Where are they now? The biggest players in the Jeffrey Epstein case
There are plenty of people, apparently, who — as the iconic movie line goes — can’t handle the truth, something that State Sen. Lauren Book, D-Plantation, found out in a most chilling manner last week. She says she received warnings and threats of trouble if she does not stop asking questions about the Palm Beach Sheriff’s Office.
In 2008-2009, sexual predator Jeffrey Epstein was allowed to come and go from a comfortable jail cell in the Palm Beach County Stockade to his business office during the week. Book wants to know why. So do we. So should everyone who wants to see those culpable in this travesty of justice held accountable.
In a letter to Gov. Ron DeSantis on Monday, Book asked him to authorize the Florida Department of Law Enforcement to investigate how this happened. It’s another infuriating blank that needs to be filled in if all are going to be held accountable for the lenient treatment Epstein received. At the time, he was alleged to have sexually abused scores of young girls.
The spotlight has now fallen on Palm Beach County Sheriff Ric Bradshaw, who approved Epstein’s work-release. Earlier this month, Bradshaw announced an internal affairs investigation after appalling reports that Epstein was allowed to have female visitors at his office, including at least one visit that led to a sexual encounter.
Good. But not good enough. It is imperative that this tawdry case be the focus of a state-level probe into the sheriff’s office’s role. Former Gov. Rick Scott authorized an FDLE probe into the failings of the Broward Sheriff’s Office after the massacre at Marjory Stoneman Douglas High School in 2018.
The sorry facts of the Epstein case are well-known by now. Multimillionaire Jeffrey Epstein, whom federal prosecutors in South Florida were prepared to charge in the sexual assault of several young girls he lured to his Palm Beach mansion, instead was cut a break by then-U.S. Attorney Alex Acosta. Sentenced to 18 months in jail, Epstein served only 13, with work-release privileges. And Acosta kept Epstein’s young victims in the dark about the deal.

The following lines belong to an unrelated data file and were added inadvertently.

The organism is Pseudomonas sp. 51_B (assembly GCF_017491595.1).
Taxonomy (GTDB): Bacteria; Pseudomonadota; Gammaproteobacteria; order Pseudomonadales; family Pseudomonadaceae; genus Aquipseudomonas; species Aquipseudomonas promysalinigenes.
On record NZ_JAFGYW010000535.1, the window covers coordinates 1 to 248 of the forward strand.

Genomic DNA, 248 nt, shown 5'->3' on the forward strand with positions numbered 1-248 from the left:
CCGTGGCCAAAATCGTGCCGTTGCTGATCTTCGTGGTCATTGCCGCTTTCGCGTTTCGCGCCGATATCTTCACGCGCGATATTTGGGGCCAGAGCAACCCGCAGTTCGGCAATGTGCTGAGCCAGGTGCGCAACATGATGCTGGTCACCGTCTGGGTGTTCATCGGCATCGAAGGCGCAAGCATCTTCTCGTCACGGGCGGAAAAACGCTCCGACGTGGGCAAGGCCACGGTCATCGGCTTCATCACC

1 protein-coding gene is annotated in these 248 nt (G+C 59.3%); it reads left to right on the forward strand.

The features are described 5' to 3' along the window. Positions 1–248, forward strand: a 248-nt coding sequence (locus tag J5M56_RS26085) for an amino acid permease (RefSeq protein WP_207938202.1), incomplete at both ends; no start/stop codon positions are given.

Epstein was treated with kid gloves every step of the way. Still, not everyone thinks a state probe is a good idea. Since making her request, Book says that she has received several phone calls — some from Bradshaw’s supporters, others made anonymously — warning her off of digging too deeply into what she says is an “atrocity of justice.”
“They are saying, ‘Stop it, you don’t know what you’re going to get yourself into,’” Book told the Editorial Board. “Some are clearly warning me that I’m going to have some difficult times ahead and political retribution.” Book herself is a survivor of childhood sexual abuse.
The warnings are appalling. In trying to shield the Palm Beach sheriff or others, his supporters appear willing to see justice denied again. The threats are despicable, in a broader case that defines the word. Book alerted the Capitol Police last week upon receiving an anonymous threat. We urge the police to take this case seriously.
DeSantis said on Thursday that he would “certainly consider” an investigation. But he should take far more urgent action, and fulfill Book’s request. The culpable finally are getting their due: Acosta has resigned as U.S. secretary of Labor; Epstein is in jail, awaiting trial in New York.
We encourage Book to watch her back, but to keep pushing. The warnings are a clear sign that she is on the right track.